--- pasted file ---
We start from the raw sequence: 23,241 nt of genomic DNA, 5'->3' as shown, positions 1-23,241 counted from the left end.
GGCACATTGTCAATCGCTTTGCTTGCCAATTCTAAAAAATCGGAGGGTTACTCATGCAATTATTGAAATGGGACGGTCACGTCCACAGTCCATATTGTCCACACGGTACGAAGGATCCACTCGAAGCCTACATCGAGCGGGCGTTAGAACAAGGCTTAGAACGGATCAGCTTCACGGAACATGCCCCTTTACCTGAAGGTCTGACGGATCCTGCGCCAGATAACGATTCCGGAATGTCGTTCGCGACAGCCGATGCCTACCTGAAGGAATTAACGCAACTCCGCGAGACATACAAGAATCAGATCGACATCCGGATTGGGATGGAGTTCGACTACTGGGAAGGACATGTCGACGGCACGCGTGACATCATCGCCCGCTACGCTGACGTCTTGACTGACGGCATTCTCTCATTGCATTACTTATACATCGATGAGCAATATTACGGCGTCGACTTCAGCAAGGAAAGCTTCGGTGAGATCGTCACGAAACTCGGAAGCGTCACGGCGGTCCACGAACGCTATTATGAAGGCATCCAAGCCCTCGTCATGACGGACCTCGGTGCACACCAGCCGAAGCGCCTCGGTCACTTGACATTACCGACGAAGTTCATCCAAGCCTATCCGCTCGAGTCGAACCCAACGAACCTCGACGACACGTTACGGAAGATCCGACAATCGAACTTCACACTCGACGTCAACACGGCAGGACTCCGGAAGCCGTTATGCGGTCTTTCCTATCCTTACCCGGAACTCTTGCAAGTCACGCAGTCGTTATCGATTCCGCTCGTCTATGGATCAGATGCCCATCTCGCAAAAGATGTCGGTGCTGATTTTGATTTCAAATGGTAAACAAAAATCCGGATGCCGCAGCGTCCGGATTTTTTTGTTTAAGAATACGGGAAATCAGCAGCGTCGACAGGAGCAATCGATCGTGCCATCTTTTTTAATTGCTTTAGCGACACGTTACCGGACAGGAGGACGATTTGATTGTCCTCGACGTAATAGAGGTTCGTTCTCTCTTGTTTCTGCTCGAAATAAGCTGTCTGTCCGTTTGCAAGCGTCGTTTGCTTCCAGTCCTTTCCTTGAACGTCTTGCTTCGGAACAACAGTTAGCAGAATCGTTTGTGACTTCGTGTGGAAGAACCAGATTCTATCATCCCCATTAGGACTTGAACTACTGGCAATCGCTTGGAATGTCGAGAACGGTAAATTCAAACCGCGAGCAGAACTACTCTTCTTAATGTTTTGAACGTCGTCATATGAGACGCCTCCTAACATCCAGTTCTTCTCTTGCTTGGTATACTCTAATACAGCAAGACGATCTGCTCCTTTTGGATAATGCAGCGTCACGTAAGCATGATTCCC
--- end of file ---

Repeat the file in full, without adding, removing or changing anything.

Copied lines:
We start from the raw sequence: 23,241 nt of genomic DNA, 5'->3' as shown, positions 1-23,241 counted from the left end.
GGCACATTGTCAATCGCTTTGCTTGCCAATTCTAAAAAATCGGAGGGTTACTCATGCAATTATTGAAATGGGACGGTCACGTCCACAGTCCATATTGTCCACACGGTACGAAGGATCCACTCGAAGCCTACATCGAGCGGGCGTTAGAACAAGGCTTAGAACGGATCAGCTTCACGGAACATGCCCCTTTACCTGAAGGTCTGACGGATCCTGCGCCAGATAACGATTCCGGAATGTCGTTCGCGACAGCCGATGCCTACCTGAAGGAATTAACGCAACTCCGCGAGACATACAAGAATCAGATCGACATCCGGATTGGGATGGAGTTCGACTACTGGGAAGGACATGTCGACGGCACGCGTGACATCATCGCCCGCTACGCTGACGTCTTGACTGACGGCATTCTCTCATTGCATTACTTATACATCGATGAGCAATATTACGGCGTCGACTTCAGCAAGGAAAGCTTCGGTGAGATCGTCACGAAACTCGGAAGCGTCACGGCGGTCCACGAACGCTATTATGAAGGCATCCAAGCCCTCGTCATGACGGACCTCGGTGCACACCAGCCGAAGCGCCTCGGTCACTTGACATTACCGACGAAGTTCATCCAAGCCTATCCGCTCGAGTCGAACCCAACGAACCTCGACGACACGTTACGGAAGATCCGACAATCGAACTTCACACTCGACGTCAACACGGCAGGACTCCGGAAGCCGTTATGCGGTCTTTCCTATCCTTACCCGGAACTCTTGCAAGTCACGCAGTCGTTATCGATTCCGCTCGTCTATGGATCAGATGCCCATCTCGCAAAAGATGTCGGTGCTGATTTTGATTTCAAATGGTAAACAAAAATCCGGATGCCGCAGCGTCCGGATTTTTTTGTTTAAGAATACGGGAAATCAGCAGCGTCGACAGGAGCAATCGATCGTGCCATCTTTTTTAATTGCTTTAGCGACACGTTACCGGACAGGAGGACGATTTGATTGTCCTCGACGTAATAGAGGTTCGTTCTCTCTTGTTTCTGCTCGAAATAAGCTGTCTGTCCGTTTGCAAGCGTCGTTTGCTTCCAGTCCTTTCCTTGAACGTCTTGCTTCGGAACAACAGTTAGCAGAATCGTTTGTGACTTCGTGTGGAAGAACCAGATTCTATCATCCCCATTAGGACTTGAACTACTGGCAATCGCTTGGAATGTCGAGAACGGTAAATTCAAACCGCGAGCAGAACTACTCTTCTTAATGTTTTGAACGTCGTCATATGAGACGCCTCCTAACATCCAGTTCTTCTCTTGCTTGGTATACTCTAATACAGCAAGACGATCTGCTCCTTTTGGATAATGCAGCGTCACGTAAGCATGATTCCC